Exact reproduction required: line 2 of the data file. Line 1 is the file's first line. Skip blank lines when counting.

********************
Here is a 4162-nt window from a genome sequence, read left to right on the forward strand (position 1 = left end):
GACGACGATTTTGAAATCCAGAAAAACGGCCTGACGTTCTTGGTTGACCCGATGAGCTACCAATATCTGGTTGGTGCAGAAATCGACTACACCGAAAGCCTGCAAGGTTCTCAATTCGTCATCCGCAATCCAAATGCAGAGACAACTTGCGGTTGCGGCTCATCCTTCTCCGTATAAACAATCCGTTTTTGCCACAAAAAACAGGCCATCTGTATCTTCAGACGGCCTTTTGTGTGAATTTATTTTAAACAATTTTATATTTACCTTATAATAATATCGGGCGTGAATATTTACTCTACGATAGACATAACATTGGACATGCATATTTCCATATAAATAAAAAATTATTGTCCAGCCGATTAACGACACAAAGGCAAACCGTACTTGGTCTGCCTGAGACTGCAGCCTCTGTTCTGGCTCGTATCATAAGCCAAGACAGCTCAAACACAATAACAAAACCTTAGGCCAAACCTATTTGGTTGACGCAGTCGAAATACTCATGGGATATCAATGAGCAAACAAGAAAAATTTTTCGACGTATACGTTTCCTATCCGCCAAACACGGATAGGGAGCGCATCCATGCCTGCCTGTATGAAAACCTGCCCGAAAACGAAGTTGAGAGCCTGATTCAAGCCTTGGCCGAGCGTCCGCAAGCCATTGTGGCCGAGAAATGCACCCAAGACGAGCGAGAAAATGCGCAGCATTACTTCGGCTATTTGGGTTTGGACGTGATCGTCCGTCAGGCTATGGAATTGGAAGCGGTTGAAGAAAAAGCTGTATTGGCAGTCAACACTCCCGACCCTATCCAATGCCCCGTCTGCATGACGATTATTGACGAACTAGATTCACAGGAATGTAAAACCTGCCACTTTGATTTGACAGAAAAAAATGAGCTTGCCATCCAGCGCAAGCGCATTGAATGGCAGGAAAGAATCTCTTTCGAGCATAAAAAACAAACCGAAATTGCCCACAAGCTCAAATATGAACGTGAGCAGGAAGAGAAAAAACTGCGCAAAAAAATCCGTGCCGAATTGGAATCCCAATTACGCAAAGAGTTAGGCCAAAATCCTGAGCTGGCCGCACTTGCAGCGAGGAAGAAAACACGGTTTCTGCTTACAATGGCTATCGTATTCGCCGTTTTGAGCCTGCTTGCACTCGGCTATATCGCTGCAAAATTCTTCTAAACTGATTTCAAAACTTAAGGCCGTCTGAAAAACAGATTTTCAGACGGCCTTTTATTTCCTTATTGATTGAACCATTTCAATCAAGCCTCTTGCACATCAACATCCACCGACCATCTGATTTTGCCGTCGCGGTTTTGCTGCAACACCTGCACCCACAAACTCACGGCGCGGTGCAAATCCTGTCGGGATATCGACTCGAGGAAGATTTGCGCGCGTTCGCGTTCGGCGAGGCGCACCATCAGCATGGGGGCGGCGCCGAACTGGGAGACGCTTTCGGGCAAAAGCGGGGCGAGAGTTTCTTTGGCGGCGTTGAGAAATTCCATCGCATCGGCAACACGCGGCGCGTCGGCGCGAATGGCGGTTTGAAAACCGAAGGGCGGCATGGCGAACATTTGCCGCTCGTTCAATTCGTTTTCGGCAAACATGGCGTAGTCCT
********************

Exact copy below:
GACGACGATTTTGAAATCCAGAAAAACGGCCTGACGTTCTTGGTTGACCCGATGAGCTACCAATATCTGGTTGGTGCAGAAATCGACTACACCGAAAGCCTGCAAGGTTCTCAATTCGTCATCCGCAATCCAAATGCAGAGACAACTTGCGGTTGCGGCTCATCCTTCTCCGTATAAACAATCCGTTTTTGCCACAAAAAACAGGCCATCTGTATCTTCAGACGGCCTTTTGTGTGAATTTATTTTAAACAATTTTATATTTACCTTATAATAATATCGGGCGTGAATATTTACTCTACGATAGACATAACATTGGACATGCATATTTCCATATAAATAAAAAATTATTGTCCAGCCGATTAACGACACAAAGGCAAACCGTACTTGGTCTGCCTGAGACTGCAGCCTCTGTTCTGGCTCGTATCATAAGCCAAGACAGCTCAAACACAATAACAAAACCTTAGGCCAAACCTATTTGGTTGACGCAGTCGAAATACTCATGGGATATCAATGAGCAAACAAGAAAAATTTTTCGACGTATACGTTTCCTATCCGCCAAACACGGATAGGGAGCGCATCCATGCCTGCCTGTATGAAAACCTGCCCGAAAACGAAGTTGAGAGCCTGATTCAAGCCTTGGCCGAGCGTCCGCAAGCCATTGTGGCCGAGAAATGCACCCAAGACGAGCGAGAAAATGCGCAGCATTACTTCGGCTATTTGGGTTTGGACGTGATCGTCCGTCAGGCTATGGAATTGGAAGCGGTTGAAGAAAAAGCTGTATTGGCAGTCAACACTCCCGACCCTATCCAATGCCCCGTCTGCATGACGATTATTGACGAACTAGATTCACAGGAATGTAAAACCTGCCACTTTGATTTGACAGAAAAAAATGAGCTTGCCATCCAGCGCAAGCGCATTGAATGGCAGGAAAGAATCTCTTTCGAGCATAAAAAACAAACCGAAATTGCCCACAAGCTCAAATATGAACGTGAGCAGGAAGAGAAAAAACTGCGCAAAAAAATCCGTGCCGAATTGGAATCCCAATTACGCAAAGAGTTAGGCCAAAATCCTGAGCTGGCCGCACTTGCAGCGAGGAAGAAAACACGGTTTCTGCTTACAATGGCTATCGTATTCGCCGTTTTGAGCCTGCTTGCACTCGGCTATATCGCTGCAAAATTCTTCTAAACTGATTTCAAAACTTAAGGCCGTCTGAAAAACAGATTTTCAGACGGCCTTTTATTTCCTTATTGATTGAACCATTTCAATCAAGCCTCTTGCACATCAACATCCACCGACCATCTGATTTTGCCGTCGCGGTTTTGCTGCAACACCTGCACCCACAAACTCACGGCGCGGTGCAAATCCTGTCGGGATATCGACTCGAGGAAGATTTGCGCGCGTTCGCGTTCGGCGAGGCGCACCATCAGCATGGGGGCGGCGCCGAACTGGGAGACGCTTTCGGGCAAAAGCGGGGCGAGAGTTTCTTTGGCGGCGTTGAGAAATTCCATCGCATCGGCAACACGCGGCGCGTCGGCGCGAATGGCGGTTTGAAAACCGAAGGGCGGCATGGCGAACATTTGCCGCTCGTTCAATTCGTTTTCGGCAAACATGGCGTAGTCCT